The stablecoin issuer Tether this week declared that it doesn’t hold short-term debt issued by troubled Chinese real estate developer Evergrande. Since Tether doesn’t disclose specifics about the commercial paper that substantially backs its “stablecoin,” this is a bit like serving a houseguest a sandwich and loudly assuring them that it is absolutely NOT made from diseased horsemeat.
It seems increasingly likely that Evergrande is fated instead for the glue factory. But it could still take Tether with it, depending on what’s actually in that stablecoin sandwich.
Though its main product since its founding in the 1990s has been housing, Evergrande has grown into a huge conglomerate with products ranging from bottled water to electric cars to a soccer team. It expanded by borrowing aggressively, including during periods when China’s economic outlook was seen in much rosier terms globally than it is now.
Evergrande has failed to execute on the promises backing its roughly $300 billion in debt, particularly in housing. Among other signs of serious mismanagement, customers have made large deposits on Evergrande apartments that were never built. Hundreds of customers have protested in front of the company’s offices alleging mistreatment or fraud.
But this is not just about one company: Even if Tether doesn’t specifically hold any of Evergrande’s short-term debt, it could have huge exposure in the form of other Chinese obligations. The developer’s debt is spread across an army of banks and other financial institutions, leading some analysts to worry that its collapse would have systemic impacts comparable to the fall of Lehman Brothers, which kicked off the Great Recession 13 years ago. Debate swirls about whether that impact would spread beyond China, but there’s broad agreement that impact within the country would be near catastrophic.
Evergrande is just the latest major Chinese firm to have serious problems due to apparent fraud or mismanagement. A wave of smaller stock frauds from 2010-2016 were chronicled in the documentary ”The China Hustle”, and Luckin Coffee put an exclamation point on the trend in 2019.
That type of heavy-handed control is at the core of China’s conundrum as an authoritarian state trying to reap the rewards of capitalism.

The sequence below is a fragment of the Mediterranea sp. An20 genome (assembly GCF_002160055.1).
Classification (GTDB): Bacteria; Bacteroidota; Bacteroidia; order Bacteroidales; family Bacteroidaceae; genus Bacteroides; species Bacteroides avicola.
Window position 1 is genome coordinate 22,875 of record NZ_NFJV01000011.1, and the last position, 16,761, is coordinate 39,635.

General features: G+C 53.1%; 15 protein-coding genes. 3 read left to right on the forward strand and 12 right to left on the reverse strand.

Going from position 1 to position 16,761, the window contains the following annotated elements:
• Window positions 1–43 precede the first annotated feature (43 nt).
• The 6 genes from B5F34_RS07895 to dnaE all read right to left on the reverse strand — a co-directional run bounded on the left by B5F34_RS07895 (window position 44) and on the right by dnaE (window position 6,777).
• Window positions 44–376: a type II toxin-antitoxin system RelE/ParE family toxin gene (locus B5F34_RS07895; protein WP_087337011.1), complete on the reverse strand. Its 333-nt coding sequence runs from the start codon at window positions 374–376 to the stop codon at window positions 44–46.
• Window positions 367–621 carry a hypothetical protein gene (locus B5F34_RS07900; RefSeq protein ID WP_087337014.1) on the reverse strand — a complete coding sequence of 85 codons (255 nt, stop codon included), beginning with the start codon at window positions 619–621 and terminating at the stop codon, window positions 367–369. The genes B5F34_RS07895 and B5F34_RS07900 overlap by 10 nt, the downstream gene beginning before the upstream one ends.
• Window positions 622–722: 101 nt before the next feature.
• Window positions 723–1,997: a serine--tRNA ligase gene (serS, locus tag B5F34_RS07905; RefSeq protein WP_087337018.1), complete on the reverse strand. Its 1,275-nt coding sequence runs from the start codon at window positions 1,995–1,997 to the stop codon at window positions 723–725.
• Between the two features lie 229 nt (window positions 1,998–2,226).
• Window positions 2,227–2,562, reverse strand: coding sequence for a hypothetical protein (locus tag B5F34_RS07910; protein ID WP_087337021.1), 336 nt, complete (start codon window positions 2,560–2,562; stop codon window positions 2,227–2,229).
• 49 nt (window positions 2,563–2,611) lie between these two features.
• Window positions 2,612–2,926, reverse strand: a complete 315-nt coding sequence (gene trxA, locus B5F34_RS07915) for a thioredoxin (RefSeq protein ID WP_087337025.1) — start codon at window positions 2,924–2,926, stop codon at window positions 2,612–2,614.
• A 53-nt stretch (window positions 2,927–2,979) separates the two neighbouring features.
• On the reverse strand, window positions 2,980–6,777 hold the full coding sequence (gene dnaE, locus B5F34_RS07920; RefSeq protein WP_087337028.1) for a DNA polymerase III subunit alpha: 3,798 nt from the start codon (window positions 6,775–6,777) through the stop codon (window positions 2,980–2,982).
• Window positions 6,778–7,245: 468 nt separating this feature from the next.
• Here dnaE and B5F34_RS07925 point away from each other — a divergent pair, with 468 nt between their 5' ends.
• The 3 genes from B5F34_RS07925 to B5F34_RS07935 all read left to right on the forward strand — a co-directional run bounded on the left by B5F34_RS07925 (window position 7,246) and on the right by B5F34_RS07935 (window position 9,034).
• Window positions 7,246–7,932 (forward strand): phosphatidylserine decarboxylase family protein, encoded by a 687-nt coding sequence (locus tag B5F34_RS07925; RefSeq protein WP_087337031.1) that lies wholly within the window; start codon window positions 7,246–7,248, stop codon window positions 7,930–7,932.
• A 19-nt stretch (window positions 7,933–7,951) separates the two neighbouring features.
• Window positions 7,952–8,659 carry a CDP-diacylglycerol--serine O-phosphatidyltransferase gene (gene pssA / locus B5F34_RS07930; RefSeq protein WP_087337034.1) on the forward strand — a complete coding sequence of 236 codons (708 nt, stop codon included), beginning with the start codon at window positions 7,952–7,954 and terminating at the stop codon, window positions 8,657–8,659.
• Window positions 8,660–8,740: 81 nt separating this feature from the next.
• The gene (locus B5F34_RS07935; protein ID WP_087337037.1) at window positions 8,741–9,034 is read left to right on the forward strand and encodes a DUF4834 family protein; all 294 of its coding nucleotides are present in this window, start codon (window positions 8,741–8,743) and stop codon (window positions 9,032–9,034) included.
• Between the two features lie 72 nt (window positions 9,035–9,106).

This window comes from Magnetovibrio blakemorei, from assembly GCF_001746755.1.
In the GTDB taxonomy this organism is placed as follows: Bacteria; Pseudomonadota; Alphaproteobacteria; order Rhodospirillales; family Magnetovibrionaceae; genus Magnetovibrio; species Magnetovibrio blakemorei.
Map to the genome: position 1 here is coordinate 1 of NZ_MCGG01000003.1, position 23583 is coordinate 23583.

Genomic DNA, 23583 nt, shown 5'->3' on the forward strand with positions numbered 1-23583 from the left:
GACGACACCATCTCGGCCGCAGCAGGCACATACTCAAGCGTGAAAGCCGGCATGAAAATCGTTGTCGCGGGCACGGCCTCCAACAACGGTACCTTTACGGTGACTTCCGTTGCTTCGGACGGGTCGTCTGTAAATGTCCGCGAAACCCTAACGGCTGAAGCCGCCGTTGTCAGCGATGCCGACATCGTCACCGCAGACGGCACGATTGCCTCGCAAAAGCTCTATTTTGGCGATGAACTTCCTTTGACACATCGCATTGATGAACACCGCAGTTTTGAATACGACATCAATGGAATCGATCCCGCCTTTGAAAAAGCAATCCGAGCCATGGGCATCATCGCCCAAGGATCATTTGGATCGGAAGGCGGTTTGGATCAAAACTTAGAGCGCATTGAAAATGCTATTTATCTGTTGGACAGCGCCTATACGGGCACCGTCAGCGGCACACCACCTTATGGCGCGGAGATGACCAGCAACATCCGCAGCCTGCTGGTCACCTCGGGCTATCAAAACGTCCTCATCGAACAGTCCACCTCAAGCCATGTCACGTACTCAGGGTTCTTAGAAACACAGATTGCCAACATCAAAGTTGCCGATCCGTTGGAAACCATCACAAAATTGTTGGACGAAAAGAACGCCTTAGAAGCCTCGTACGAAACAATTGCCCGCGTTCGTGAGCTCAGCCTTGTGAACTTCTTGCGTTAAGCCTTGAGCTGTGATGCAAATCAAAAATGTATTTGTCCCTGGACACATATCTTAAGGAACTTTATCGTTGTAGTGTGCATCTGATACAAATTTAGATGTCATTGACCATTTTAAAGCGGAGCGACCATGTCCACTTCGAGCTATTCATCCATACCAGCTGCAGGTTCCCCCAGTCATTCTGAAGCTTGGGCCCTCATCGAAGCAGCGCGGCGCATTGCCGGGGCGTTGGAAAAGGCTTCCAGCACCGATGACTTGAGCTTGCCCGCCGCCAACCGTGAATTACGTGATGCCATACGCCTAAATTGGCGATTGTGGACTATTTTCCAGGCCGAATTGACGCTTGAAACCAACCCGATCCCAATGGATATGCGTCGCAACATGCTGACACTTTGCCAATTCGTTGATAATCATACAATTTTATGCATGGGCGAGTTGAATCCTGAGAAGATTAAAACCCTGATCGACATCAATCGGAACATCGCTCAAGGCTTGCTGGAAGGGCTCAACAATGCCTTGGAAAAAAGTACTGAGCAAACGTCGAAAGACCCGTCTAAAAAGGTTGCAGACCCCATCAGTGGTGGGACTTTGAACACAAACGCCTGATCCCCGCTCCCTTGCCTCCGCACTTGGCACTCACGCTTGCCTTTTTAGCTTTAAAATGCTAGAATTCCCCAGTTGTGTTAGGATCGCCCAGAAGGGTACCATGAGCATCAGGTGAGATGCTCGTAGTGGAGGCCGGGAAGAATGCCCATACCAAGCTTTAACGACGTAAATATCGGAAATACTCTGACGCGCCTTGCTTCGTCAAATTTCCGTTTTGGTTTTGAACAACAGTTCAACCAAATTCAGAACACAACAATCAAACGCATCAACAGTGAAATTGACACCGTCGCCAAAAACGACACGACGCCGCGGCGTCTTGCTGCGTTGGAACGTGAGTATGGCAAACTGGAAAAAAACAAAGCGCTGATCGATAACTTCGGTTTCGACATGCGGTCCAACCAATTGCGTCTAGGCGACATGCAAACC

These frauds even show some sign of being tacitly approved by the Chinese government, to the extent that they have targeted investors abroad. It’s been going on for a long time – one analyst who warned about Evergrande’s practices as early as 2012 was temporarily banned from Hong Kong markets by regulators for his “reckless” claims.
China’s loose and reactive (at best) financial regulatory environment is one reason anxiety around Tether has largely centered on whether it holds Chinese commercial paper in general – not just whether it holds Evergrande’s.
Over the past two years, yet another headwind has entered the China mix. After a couple of decades of relative freedom for entrepreneurs (including, as mentioned, the apparent freedom to commit securities fraud), Chinese leadership under Xi Jinping has begun to aggressively intervene in markets. That has included harshly curtailing apparently successful fintech firms like Ant Group and, most recently, instituting restrictions on video games, which can’t be good for Tencent and other firms.
That type of heavy-handed control is at the core of China’s conundrum as an authoritarian state trying to reap the rewards of capitalism. Markets can’t function without transparent information flows, full stop. The systematic suppression that characterizes Chinese markets adds an opaque but potentially huge risk for the holders of any Chinese asset – even if that risk is wrapped up in a supposed stablecoin.
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